I wish I could shake the image of tongue-in-groove decking soaking up moist summer air, then sweating next to the underlayment and stewing. If 30# felt (semipermeable at 1.7 perms) had the effect of wicking the moisture away from the wood deck, the moisture would at least sit between the felt and the shingles, allowing the deck to dry. I say “if” because I have no worldly idea if it acts that way.

In your experience, will adequate venting allow the wood deck to dry completely through to the top? Or is my image of moisture collecting at the wood/underlayment interface a real possibility (say, as the hot, humid day yields to a cooler night, with the roof cooling faster than the interior–promoting condensation on the underside)?

I think my fussiness is in part prompted by both great respect for the lasting construction of a number of old buildings I have worked on, combined with dismay at the unintended consequences of innovations that did not take a sufficiently long or systems view.

Again, thank you for your input. If you have any thoughts about adequate venting, please see my other post on 10/21/13 regarding too much ventilation.

-Robert

No, if your roof deck is getting that wet from condensation you are not gonna be saved by all that moisture going through the felt and getting trapped between it and the shingles. If there is that much moisture in your attic there is a much bigger issue going on that breathable underlay will do nothing to solve.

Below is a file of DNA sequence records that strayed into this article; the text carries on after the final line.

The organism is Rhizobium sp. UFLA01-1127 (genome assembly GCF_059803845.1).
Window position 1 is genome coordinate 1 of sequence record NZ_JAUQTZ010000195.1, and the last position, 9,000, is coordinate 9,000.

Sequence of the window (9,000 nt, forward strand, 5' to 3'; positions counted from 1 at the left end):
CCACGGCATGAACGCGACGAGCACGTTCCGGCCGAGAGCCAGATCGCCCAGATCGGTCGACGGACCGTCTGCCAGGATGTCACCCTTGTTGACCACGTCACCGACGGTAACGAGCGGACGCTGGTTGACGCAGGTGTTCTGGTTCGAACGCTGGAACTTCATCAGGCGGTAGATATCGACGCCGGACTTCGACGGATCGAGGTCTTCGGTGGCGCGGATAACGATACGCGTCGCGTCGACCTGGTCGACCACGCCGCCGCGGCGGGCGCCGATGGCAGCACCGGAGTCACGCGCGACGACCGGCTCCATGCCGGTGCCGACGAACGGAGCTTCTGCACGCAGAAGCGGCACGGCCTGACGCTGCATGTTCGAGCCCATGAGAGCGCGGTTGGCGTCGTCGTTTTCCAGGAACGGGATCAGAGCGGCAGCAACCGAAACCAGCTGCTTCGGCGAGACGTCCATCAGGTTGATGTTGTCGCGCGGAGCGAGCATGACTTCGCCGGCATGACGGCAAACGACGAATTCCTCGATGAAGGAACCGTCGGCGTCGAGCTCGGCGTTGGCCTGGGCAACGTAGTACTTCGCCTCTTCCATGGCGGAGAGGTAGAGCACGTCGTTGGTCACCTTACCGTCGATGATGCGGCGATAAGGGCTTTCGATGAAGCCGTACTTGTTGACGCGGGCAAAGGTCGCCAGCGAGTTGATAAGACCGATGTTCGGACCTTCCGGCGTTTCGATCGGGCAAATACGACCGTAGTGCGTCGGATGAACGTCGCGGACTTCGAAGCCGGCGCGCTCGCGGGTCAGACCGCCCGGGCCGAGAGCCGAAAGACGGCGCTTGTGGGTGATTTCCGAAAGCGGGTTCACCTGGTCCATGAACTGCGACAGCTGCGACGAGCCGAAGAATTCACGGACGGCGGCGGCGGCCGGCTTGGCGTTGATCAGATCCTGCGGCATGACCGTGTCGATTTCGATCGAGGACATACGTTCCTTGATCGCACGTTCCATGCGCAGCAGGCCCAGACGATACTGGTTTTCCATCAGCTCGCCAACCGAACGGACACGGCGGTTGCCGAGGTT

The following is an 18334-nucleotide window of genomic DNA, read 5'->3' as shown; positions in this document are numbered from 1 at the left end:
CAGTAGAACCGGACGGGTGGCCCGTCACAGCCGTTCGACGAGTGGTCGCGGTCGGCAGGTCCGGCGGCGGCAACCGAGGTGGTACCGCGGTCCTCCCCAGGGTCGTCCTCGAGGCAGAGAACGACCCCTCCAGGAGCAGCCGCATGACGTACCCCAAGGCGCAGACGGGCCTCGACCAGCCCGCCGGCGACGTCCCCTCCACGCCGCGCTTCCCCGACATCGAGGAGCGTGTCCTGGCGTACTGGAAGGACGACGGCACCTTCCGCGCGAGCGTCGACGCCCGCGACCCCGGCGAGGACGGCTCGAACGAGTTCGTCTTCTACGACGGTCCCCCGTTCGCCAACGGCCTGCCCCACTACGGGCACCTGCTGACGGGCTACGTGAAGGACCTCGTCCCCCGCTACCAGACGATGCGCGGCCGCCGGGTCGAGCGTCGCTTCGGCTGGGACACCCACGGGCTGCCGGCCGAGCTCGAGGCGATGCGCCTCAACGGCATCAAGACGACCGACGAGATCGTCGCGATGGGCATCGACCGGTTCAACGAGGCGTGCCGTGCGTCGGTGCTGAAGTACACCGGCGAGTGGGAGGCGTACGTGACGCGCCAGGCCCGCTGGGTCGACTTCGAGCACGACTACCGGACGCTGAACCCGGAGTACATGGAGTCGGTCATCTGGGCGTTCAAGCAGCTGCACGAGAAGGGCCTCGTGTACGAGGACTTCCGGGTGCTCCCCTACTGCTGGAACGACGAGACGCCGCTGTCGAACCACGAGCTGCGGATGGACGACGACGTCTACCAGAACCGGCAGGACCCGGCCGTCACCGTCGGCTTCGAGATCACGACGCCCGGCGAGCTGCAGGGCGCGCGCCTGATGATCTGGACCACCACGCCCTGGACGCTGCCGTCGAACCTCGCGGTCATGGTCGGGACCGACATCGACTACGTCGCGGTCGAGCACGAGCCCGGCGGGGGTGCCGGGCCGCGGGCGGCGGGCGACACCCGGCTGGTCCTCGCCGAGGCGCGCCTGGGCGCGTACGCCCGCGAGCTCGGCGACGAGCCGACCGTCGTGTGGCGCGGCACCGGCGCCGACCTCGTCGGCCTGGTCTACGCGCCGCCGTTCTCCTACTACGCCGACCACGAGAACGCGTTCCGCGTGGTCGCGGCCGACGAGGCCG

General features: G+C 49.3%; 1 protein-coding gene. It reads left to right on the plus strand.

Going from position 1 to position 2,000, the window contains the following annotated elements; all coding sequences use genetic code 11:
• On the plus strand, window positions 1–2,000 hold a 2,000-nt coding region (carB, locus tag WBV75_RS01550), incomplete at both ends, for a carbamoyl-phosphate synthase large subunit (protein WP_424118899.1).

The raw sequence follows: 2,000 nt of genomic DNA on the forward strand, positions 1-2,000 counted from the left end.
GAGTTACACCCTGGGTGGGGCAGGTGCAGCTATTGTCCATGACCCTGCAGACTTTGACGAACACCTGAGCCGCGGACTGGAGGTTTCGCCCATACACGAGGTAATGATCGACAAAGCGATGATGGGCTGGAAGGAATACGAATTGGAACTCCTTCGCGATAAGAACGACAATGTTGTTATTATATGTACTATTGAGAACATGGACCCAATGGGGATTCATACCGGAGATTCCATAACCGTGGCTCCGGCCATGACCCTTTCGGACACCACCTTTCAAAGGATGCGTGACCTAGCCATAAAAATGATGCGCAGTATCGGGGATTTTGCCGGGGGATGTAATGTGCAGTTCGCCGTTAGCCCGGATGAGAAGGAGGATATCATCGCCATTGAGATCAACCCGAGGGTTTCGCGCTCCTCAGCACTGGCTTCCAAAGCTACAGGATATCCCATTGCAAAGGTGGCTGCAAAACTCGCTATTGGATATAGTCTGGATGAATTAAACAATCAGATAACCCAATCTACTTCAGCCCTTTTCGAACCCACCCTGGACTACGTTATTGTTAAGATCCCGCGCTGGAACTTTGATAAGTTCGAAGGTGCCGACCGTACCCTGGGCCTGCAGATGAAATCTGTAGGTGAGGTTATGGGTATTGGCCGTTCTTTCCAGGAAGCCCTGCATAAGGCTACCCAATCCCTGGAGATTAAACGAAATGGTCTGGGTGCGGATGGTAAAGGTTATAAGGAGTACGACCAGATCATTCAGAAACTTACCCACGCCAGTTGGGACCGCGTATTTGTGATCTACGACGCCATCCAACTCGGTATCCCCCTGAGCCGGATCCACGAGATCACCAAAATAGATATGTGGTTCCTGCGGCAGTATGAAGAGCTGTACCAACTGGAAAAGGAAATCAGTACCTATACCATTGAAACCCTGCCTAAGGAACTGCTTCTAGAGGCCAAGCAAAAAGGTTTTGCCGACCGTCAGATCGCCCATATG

However, if it will really make you sleep better at night just offer them a little extra $(for the extra labor) to install regular felt. I doubt they will have an issue with that. You said your roof already lasted 90 years so I really doubt you have any major issues.

Thank you, IslandRoofing.

I expect I will go ahead with the Titanium 25 UDL. They know how to lay that down and with the weather turning cold the felt will be just that much harder to handle. I think poorly laid felt (e.g., because of inadequately prepped deck) is way more likely to cause problems down the road than well laid synthetic!

Thanks, too, to the others who replied.

Any ideas about having too much ventilation? The ridge vents they will be using, coupled with proportionate intake vents will be, like, three or four times more ventilation than warranted. (I posted on that subject but no one replied.)

Good luck in your endeavors,

Robert

The 1:300 stated in most codes is a minimum. More ventilation the better, as long as it is balanced.

I would think the only time the permeability of the felt would matter is in a spray foamed attic with no attic ventilation, and even then if the water vapor passed the felt vapor barrier it would be trapped under the shingles. This winter a contractor i worked for built a large home between rains. I came out and papered each section of roof he finished as he went. He chose a high end non permeable synthetic felt because of the longevity of the build thinking it would hold up better. Once the structure was completely under paper the subfloor and basement started drying rather quickly. During the process of shingling i had read a research paper from Owens Corning on permeable vs non permeable synthetics. So the next day I cut a big U shaped slice in the felt to inspect the papers theory and the OSB was absolutely soaked with water droplets built up between the OSB and felt even though the felt was completely dry on the exterior and the OSB was dry on the underside except a touch of condensate at each seam. Now mind you the ridges were covered in felt until i was ready for ridge vent. I had the contractor sign a release of liability if this caused future concerns as he picked out all the materials. Im going back within the next 2 weeks to shingle an added porch roof and im going to inspect the decking. Needless to say I still use synthetic but ive dropped down to a lower end permeable product